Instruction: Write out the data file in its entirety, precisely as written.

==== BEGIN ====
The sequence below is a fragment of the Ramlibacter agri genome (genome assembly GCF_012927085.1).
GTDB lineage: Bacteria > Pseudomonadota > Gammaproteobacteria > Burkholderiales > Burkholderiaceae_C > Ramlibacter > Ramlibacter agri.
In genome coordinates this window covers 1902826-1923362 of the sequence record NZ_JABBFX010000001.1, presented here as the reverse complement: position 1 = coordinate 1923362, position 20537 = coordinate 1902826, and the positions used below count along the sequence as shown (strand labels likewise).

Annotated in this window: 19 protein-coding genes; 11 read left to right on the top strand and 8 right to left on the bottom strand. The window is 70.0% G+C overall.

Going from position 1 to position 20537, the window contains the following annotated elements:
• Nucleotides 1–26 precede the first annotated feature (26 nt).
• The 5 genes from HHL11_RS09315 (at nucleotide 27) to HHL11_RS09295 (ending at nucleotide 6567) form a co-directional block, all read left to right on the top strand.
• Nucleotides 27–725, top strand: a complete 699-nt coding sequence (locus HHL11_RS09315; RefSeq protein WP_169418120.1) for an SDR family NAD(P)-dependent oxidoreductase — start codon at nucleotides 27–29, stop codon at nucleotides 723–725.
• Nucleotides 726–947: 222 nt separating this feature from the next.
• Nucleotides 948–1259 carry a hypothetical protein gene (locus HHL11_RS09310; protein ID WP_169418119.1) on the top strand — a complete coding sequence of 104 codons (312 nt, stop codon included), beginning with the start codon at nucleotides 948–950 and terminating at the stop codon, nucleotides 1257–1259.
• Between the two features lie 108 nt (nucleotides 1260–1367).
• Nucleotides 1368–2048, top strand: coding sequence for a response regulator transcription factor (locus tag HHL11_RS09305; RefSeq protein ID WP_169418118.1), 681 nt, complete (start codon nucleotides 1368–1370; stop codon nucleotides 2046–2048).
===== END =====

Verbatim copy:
The sequence below is a fragment of the Ramlibacter agri genome (genome assembly GCF_012927085.1).
GTDB lineage: Bacteria > Pseudomonadota > Gammaproteobacteria > Burkholderiales > Burkholderiaceae_C > Ramlibacter > Ramlibacter agri.
In genome coordinates this window covers 1902826-1923362 of the sequence record NZ_JABBFX010000001.1, presented here as the reverse complement: position 1 = coordinate 1923362, position 20537 = coordinate 1902826, and the positions used below count along the sequence as shown (strand labels likewise).

Annotated in this window: 19 protein-coding genes; 11 read left to right on the top strand and 8 right to left on the bottom strand. The window is 70.0% G+C overall.

Going from position 1 to position 20537, the window contains the following annotated elements:
• Nucleotides 1–26 precede the first annotated feature (26 nt).
• The 5 genes from HHL11_RS09315 (at nucleotide 27) to HHL11_RS09295 (ending at nucleotide 6567) form a co-directional block, all read left to right on the top strand.
• Nucleotides 27–725, top strand: a complete 699-nt coding sequence (locus HHL11_RS09315; RefSeq protein WP_169418120.1) for an SDR family NAD(P)-dependent oxidoreductase — start codon at nucleotides 27–29, stop codon at nucleotides 723–725.
• Nucleotides 726–947: 222 nt separating this feature from the next.
• Nucleotides 948–1259 carry a hypothetical protein gene (locus HHL11_RS09310; protein ID WP_169418119.1) on the top strand — a complete coding sequence of 104 codons (312 nt, stop codon included), beginning with the start codon at nucleotides 948–950 and terminating at the stop codon, nucleotides 1257–1259.
• Between the two features lie 108 nt (nucleotides 1260–1367).
• Nucleotides 1368–2048, top strand: coding sequence for a response regulator transcription factor (locus tag HHL11_RS09305; RefSeq protein ID WP_169418118.1), 681 nt, complete (start codon nucleotides 1368–1370; stop codon nucleotides 2046–2048).